In early England, one man would challenge another to a duel by slapping his face with a glove.
The challenge was a serious matter of honor, and if the slapped man did not accept it, he would be branded a coward.
Having a chip on your shoulder was kind of an early Wild West equivalent of the glove slap, though generally less mortal in nature.
Boys and men would place a woodchip on their shoulder, challenging anyone who dared knock it off to a fistfight.
So, if a man had a “chip on his shoulder,” he was clearly in an aggressive mood and spoiling for a fight.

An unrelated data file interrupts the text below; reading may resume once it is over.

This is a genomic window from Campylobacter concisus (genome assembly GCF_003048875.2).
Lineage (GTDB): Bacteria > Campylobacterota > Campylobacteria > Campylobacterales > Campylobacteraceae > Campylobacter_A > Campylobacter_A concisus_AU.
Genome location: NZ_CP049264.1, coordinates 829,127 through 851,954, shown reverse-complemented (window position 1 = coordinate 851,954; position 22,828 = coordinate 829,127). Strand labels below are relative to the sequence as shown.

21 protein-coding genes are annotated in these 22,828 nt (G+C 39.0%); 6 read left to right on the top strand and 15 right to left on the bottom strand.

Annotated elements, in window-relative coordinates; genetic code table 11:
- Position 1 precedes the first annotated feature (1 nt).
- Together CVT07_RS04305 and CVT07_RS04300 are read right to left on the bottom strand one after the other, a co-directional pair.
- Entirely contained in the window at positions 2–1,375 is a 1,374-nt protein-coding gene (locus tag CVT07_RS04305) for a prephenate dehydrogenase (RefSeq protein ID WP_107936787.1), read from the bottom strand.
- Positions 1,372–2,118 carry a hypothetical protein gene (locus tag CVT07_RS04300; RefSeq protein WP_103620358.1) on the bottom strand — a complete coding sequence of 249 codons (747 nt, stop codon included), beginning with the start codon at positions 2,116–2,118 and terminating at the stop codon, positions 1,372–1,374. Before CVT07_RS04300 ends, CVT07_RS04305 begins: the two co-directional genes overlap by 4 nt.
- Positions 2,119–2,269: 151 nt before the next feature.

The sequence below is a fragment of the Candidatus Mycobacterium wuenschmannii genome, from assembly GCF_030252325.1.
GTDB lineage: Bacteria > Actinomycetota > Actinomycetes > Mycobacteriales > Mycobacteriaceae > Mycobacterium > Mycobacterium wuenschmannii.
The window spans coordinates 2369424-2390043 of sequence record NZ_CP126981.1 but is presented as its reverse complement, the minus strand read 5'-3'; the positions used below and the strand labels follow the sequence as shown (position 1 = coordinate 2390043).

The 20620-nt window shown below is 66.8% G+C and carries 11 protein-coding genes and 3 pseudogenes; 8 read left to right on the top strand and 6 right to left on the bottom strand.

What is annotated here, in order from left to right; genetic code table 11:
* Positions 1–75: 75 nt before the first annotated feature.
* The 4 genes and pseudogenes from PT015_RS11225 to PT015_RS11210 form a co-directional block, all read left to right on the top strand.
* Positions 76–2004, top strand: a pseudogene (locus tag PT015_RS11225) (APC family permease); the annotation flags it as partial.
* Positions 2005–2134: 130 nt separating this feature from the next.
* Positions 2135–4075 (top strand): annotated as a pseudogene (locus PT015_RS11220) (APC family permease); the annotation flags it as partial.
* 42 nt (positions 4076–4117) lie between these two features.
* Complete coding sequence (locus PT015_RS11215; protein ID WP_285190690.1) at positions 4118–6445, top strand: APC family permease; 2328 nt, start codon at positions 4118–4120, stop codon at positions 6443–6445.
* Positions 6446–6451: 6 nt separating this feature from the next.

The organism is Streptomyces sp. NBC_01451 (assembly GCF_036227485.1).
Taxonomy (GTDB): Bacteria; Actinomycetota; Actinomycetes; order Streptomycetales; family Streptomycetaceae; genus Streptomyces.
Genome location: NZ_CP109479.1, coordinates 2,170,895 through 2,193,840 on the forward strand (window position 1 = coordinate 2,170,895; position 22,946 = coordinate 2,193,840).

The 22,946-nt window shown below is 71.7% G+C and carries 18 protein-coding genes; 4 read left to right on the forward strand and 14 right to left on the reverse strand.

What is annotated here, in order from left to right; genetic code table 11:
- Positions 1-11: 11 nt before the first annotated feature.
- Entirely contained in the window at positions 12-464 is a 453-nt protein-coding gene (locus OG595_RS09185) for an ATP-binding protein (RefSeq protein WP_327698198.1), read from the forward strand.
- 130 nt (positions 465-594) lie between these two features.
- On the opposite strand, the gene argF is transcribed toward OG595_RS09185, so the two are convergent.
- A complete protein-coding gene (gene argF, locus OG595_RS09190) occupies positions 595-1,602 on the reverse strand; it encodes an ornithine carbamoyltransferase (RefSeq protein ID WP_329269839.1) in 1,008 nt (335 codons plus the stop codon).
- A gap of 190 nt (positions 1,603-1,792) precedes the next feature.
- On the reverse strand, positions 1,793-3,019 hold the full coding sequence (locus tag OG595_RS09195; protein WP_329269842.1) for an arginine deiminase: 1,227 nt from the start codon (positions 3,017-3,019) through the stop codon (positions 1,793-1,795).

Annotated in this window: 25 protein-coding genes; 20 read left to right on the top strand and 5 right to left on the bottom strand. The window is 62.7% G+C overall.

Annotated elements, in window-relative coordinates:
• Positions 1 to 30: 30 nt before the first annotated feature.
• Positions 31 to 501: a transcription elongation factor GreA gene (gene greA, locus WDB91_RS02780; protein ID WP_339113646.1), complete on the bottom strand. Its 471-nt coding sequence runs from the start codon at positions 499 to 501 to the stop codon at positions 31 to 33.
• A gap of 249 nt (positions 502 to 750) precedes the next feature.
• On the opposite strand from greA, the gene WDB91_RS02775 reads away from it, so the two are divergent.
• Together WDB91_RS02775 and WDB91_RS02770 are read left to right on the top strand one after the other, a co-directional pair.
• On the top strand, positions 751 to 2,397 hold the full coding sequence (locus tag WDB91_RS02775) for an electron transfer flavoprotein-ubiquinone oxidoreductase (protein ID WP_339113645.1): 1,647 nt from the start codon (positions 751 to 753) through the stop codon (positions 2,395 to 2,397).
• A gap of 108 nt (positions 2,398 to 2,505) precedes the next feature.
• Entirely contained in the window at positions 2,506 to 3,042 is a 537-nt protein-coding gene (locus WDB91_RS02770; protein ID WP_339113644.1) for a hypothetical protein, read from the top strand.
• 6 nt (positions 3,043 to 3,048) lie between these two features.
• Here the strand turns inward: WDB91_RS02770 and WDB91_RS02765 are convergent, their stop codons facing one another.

The custom was first documented in North America by the Long Island Telegraph, a New York newspaper, on May 20, 1830.
The expression “A chip on the shoulder” comes from the ancient right of shipwrights within the Royal Navy Dockyards to take home a daily allowance of timber.
As a result of abuse, shipwrights were ordered to carry their bundles under their arms instead of on their shoulders to limit the amount they could take.
Angry shipwrights showed their defiance by carrying their chips on their shoulders.
And the rest is history.